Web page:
Integration versus segregation: The experiences of a group of disabled students moving from mainstream school into special needs further education

Victoria Pitt, Michael Curtin

Research output: Contribution to journalArticlepeer-review

29 Citations (Scopus)

Abstract

Although the latest education policy for disabled students is one of inclusion, some students are moving out of mainstream schools into specialist colleges for their further education. This research uses a combination of group and individual interviews to explore why this move away from mainstream education is made. Results show that these students moved into specialist education because of the inadequate physical accessibility of their mainstream colleges, the quality of disability services available to them and their previous experiences whilst in mainstream school. These students were able to identify both strenghts and weaknesses within mainstream and special education for disabled students, and believed that educational placement should therefor be a matter of choice depending on physical, academic and emotional needs of the individual. It would appear, however, that for the students participation in this research, their local mainstream colleges were unable to cater for their needs, indicating that their decision to move into a special needs college was not based on a real choice. Mainstream colleges are challenged to create a truly inclusive environment so that disabled students are offered a real choice.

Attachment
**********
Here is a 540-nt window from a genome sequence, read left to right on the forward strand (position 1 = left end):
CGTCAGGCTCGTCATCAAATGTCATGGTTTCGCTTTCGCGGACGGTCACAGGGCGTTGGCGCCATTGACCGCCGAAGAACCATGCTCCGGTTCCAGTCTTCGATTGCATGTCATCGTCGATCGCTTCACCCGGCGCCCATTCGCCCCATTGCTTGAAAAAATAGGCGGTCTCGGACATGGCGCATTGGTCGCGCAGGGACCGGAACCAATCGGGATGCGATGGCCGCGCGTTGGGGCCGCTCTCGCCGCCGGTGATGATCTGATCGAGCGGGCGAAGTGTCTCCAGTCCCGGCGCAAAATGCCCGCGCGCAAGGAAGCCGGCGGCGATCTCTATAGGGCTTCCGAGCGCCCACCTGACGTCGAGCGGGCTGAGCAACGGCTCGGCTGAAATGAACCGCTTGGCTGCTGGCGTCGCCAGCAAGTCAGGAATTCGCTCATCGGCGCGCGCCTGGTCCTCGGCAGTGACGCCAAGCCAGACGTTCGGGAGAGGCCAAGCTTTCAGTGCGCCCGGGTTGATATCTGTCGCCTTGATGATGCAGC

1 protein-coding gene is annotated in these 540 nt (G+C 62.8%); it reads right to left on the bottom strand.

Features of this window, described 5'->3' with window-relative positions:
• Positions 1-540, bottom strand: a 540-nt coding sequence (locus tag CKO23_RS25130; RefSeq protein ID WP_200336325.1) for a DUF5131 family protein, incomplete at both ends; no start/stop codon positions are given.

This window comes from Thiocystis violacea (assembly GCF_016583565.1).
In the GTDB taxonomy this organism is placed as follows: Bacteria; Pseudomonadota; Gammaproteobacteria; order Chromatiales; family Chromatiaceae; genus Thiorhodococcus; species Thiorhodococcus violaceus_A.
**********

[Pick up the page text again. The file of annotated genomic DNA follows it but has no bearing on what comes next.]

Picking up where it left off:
Original languageEnglish
Pages (from-to)387-401
Number of pages15
JournalDisability and Society
Volume19
Issue number4
DOIs
Publication statusPublished - 2004

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